Hoi An, also Faifoo, is a city of Vietnam, on the coast of the East Sea in the South Central Coast region of Vietnam. It is located in Quang Nam Province and is home to approximately 120,000 inhabitants. It is recognized as a World Heritage Site by UNESCO.
Hoi An Ancient Town is an exceptionally well-preserved example of a South-East Asian trading port dating from the 15th to the 19th century. Its buildings and its street plan reflect the influences, both indigenous and foreign, that have combined to produce this unique heritage site.
The city possessed the largest harbour in Southeast Asia in the 1st century and was known as Champa City. Between the seventh and 10th centuries, the Cham controlled the strategic spice trade and with this came tremendous wealth. The former harbour town of the Cham at the estuary of the Thu Bon River was an important Vietnamese trading centre in the 16th and 17th centuries, where Chinese from various provinces as well as Japanese, Dutch and Indians settled.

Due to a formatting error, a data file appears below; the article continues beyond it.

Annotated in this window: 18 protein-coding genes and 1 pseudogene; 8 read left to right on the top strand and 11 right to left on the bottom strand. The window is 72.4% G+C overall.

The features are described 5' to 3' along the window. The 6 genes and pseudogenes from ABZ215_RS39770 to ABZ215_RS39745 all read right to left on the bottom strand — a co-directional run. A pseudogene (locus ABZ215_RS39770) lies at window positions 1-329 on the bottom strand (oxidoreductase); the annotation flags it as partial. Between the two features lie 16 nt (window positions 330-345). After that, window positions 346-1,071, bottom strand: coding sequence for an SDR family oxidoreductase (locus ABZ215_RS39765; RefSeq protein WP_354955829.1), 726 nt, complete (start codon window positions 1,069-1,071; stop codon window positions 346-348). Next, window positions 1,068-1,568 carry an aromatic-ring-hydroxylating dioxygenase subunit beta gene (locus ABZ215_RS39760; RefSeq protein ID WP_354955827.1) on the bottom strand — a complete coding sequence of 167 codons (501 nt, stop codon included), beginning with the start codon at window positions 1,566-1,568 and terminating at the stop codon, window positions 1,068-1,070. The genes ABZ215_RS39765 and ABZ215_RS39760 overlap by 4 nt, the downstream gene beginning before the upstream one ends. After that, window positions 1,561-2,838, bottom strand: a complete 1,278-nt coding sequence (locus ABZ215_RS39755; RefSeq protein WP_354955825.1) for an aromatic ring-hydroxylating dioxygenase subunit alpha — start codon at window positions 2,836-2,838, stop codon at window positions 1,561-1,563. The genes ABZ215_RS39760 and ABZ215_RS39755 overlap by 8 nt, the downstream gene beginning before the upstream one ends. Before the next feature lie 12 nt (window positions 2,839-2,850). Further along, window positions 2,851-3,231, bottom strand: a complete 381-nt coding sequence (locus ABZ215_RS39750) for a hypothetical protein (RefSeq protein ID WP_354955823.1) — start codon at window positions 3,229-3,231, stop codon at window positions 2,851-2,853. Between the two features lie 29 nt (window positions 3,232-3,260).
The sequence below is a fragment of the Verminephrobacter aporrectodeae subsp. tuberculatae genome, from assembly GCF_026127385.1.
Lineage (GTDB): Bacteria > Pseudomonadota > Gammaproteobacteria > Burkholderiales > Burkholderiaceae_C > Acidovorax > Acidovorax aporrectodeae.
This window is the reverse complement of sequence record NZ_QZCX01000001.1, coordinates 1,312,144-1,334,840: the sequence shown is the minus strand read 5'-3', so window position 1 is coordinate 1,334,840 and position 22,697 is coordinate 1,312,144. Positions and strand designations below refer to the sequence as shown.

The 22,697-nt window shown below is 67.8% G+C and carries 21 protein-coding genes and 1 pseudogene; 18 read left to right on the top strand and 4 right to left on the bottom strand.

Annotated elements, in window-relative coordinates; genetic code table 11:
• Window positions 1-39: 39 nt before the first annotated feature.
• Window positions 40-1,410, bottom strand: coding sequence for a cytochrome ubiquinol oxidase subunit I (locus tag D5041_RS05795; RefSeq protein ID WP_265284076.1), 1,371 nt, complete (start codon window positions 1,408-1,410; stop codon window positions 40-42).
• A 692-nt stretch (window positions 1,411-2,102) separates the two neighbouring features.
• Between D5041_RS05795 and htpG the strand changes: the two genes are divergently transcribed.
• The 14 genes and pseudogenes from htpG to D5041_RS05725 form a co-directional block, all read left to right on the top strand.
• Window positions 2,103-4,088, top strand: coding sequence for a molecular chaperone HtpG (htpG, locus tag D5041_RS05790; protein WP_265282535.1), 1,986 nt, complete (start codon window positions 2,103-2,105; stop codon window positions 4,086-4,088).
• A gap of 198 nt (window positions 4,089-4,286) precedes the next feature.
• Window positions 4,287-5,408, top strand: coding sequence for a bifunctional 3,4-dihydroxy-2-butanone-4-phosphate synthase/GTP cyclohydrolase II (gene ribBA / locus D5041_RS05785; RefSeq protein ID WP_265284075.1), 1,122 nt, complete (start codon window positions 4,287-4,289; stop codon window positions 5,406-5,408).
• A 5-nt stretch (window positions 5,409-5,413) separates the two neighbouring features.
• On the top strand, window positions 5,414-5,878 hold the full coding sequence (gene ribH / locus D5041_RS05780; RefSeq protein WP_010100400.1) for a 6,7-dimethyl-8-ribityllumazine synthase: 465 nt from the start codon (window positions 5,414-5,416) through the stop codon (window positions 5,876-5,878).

During this period of the China trade, the town was called Hai Pho in Vietnamese. Originally, Hai Pho was a divided town with the Japanese settlement across the "Japanese Bridge" (16th-17th century). The bridge is a unique covered structure built by the Japanese, the only known covered bridge with a Buddhist temple attached to one side.
Hoi An translates as "peaceful meeting place". In English and other European languages, the town was known historically as Faifo. This word is derived from Vietnamese Hoi An pho , which was shortened to "Hoi-pho", and then to "Faifo".
In 1999, the old town was declared a World Heritage Site by UNESCO as a well-preserved example of a Southeast Asian trading port of the 15th to 19th centuries, with buildings that display a unique blend of local and foreign influences. According to the UNESCO Impact Report 2008 on Hoi An, tourism has bought changes to the area which are not sustainable without mitigation.